At the end of the day though, these shows are the epitome of what it means to have grit and guts to achieve your American dream. Although their productions are subsidized and/or licensed by big media platforms and sports books, their social media presence and the actual production of these shows was built on their own. During the first couple of weeks after LeBatard’s show left ESPN, the former columnist could often be heard teasing listeners that they were working on building a video enterprise and how difficult it was.

It’s hard to stand on your own in sports talk media without the backing of superpowers like ESPN, Fox, NBC, CBS and Turner who have been producing live broadcasts for decades. But these shows have found a way to do so in a new world that is tailored towards doing everything on your own. 

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5 Ideas For December Sales Success

How much better will you enjoy Christmas and New Year knowing you have some presentations to make to prospects who want to roll into 2023 with a new idea?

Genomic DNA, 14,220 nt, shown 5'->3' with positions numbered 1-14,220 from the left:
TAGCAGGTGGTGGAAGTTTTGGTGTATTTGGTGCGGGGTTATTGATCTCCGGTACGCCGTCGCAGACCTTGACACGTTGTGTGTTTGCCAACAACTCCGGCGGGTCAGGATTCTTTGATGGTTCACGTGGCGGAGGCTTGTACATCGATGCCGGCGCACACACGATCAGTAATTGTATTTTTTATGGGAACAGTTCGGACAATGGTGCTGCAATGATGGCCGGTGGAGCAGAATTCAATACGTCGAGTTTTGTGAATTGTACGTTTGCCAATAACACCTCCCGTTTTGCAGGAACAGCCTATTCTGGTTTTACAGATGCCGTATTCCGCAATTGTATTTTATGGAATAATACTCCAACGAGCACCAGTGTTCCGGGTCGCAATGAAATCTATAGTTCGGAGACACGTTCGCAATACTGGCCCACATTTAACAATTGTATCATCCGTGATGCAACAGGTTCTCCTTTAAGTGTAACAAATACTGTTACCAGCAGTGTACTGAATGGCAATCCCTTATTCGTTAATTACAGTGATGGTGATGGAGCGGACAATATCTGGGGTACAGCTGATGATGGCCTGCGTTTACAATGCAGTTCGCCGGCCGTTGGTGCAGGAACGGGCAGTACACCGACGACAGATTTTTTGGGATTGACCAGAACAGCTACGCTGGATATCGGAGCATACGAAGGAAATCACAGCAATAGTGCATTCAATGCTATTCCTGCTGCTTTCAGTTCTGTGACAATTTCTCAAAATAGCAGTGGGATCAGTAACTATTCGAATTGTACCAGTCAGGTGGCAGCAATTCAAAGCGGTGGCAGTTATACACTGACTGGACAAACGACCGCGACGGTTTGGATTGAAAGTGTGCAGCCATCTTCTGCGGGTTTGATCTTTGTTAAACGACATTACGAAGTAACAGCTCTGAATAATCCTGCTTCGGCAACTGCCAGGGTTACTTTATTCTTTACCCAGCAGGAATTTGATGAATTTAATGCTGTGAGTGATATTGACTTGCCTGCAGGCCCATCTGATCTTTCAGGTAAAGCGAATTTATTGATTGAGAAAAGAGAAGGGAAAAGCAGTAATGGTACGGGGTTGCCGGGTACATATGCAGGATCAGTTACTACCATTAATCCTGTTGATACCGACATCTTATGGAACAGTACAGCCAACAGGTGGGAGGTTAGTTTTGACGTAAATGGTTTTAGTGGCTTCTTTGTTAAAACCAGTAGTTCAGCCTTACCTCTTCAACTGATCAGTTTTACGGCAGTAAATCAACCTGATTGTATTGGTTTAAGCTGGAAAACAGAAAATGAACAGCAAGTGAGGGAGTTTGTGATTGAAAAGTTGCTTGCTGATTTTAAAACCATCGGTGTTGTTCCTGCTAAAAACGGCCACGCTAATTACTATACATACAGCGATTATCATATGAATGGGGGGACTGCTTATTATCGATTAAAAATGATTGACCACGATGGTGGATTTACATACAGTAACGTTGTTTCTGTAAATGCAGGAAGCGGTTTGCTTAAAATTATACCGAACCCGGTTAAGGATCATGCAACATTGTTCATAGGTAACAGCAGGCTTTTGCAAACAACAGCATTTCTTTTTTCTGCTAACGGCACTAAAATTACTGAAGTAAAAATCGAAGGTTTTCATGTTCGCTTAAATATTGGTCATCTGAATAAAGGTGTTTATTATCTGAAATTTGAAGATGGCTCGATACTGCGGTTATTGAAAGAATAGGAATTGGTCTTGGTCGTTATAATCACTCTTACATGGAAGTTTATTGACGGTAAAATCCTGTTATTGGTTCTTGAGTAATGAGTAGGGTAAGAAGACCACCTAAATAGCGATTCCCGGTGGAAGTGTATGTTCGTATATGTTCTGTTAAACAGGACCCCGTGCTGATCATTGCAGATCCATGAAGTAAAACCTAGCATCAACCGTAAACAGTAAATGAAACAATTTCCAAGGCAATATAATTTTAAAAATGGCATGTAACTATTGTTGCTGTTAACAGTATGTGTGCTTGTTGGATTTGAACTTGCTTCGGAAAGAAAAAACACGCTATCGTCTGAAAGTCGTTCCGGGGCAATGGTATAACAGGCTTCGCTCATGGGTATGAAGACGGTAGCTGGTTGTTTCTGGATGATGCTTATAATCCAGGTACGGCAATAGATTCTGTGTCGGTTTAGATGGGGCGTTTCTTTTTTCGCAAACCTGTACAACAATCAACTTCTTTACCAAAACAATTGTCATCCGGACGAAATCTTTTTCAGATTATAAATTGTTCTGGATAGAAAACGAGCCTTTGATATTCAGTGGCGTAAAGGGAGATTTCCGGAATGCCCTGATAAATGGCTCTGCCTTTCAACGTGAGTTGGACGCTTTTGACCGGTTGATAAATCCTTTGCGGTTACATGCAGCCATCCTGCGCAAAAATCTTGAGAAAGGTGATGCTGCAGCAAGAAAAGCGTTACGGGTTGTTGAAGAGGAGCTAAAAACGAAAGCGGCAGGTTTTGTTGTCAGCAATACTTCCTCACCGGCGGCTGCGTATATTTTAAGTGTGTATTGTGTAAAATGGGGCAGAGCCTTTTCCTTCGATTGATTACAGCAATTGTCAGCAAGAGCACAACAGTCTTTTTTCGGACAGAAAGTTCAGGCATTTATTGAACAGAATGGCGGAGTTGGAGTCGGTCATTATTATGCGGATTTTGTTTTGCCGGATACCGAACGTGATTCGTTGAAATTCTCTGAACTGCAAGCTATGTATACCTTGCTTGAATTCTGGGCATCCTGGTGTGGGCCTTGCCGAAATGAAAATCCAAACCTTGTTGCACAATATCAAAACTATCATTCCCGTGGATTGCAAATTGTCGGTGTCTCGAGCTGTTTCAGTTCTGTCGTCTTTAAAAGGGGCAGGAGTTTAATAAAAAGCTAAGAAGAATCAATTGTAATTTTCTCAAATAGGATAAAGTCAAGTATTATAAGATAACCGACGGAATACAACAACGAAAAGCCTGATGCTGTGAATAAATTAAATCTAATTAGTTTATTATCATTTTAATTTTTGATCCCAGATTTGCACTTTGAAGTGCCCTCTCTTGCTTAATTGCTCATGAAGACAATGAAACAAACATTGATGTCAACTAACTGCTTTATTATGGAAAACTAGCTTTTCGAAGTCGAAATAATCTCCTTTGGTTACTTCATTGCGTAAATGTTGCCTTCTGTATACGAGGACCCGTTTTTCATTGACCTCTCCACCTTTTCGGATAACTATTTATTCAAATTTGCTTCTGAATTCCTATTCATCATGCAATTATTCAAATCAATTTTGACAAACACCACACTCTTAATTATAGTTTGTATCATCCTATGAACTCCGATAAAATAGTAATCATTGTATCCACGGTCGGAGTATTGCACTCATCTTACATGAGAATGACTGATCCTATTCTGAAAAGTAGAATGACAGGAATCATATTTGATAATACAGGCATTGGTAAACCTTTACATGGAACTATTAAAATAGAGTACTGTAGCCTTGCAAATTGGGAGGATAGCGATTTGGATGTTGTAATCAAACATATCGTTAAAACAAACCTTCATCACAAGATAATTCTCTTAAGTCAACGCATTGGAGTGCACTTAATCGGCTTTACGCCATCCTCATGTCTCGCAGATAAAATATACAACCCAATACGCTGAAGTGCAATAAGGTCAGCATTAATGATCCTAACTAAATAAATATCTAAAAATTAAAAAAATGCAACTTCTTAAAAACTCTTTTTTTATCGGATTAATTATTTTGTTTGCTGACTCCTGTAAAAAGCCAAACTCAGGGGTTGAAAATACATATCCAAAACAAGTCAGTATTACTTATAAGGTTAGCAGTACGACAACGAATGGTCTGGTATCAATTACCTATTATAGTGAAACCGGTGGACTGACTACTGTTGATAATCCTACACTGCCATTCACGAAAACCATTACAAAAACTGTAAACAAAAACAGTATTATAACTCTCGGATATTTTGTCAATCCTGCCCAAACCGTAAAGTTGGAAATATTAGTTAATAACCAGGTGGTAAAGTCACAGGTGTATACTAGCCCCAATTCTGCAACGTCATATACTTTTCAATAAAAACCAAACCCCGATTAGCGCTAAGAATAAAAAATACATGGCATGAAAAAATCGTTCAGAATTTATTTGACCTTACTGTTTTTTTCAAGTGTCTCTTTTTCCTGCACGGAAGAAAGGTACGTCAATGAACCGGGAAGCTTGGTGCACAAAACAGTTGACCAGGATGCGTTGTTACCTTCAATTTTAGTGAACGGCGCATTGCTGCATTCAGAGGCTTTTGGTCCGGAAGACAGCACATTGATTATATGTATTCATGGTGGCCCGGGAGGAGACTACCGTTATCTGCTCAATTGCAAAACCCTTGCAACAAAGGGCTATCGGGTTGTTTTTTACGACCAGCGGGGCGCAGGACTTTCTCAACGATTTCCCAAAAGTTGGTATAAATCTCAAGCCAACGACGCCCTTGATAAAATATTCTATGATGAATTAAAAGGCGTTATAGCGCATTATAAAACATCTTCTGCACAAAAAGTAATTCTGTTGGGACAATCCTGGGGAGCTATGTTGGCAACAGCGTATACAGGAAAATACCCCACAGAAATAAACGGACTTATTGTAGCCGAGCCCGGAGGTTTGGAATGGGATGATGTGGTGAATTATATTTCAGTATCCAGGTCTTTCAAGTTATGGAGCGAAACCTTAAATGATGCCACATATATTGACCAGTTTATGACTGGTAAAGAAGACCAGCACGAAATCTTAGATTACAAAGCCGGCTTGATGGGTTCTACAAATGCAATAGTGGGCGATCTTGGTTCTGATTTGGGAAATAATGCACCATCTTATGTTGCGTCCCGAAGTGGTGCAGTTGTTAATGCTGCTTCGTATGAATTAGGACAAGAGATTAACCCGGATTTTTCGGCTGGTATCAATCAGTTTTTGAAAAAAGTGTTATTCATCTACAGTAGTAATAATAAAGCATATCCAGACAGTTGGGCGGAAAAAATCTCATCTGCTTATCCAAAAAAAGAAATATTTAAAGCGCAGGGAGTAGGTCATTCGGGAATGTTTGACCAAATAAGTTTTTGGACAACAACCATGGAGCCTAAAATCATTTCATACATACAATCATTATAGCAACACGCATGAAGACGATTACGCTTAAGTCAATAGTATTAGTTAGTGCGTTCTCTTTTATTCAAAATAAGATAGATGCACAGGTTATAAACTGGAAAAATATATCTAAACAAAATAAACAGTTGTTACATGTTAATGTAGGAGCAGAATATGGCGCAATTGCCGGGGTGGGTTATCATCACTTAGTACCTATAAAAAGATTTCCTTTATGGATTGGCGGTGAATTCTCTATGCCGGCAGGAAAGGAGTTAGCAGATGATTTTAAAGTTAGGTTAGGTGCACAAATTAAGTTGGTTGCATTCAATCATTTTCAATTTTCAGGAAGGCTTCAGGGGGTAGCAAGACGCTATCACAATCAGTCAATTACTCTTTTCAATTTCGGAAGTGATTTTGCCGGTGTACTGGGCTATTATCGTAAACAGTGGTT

Jeff Caves

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Now is the time to put your foot on the gas for a great start to 2023-not waiting til January. With Christmas Eve, Christmas Day, New Year’s Eve, and New Year’s Day all falling on weekends, you can’t count on who will be at work the Friday or Monday around those holidays in December.

So, looking forward from here, you only have 15 or so days that you can count on your clients and prospects to be at work before the end of 2022. And, if they are at work, consider their motivation or lack of it before approaching them. But here are five ways to attack December.

Cutting a year-end deal

Make sure you go back from the potential start date of the schedule and allow for production, proposal, and acceptance. That usually means you need a week from when you present a year-end idea to when the schedule starts. So, aim to have all appointments booked by 12/9, so you can sell 2-week packages that begin Monday, 12/19. That will give you a sense of urgency and gives you five solid business days to sell your ass off starting Monday.

5-day sale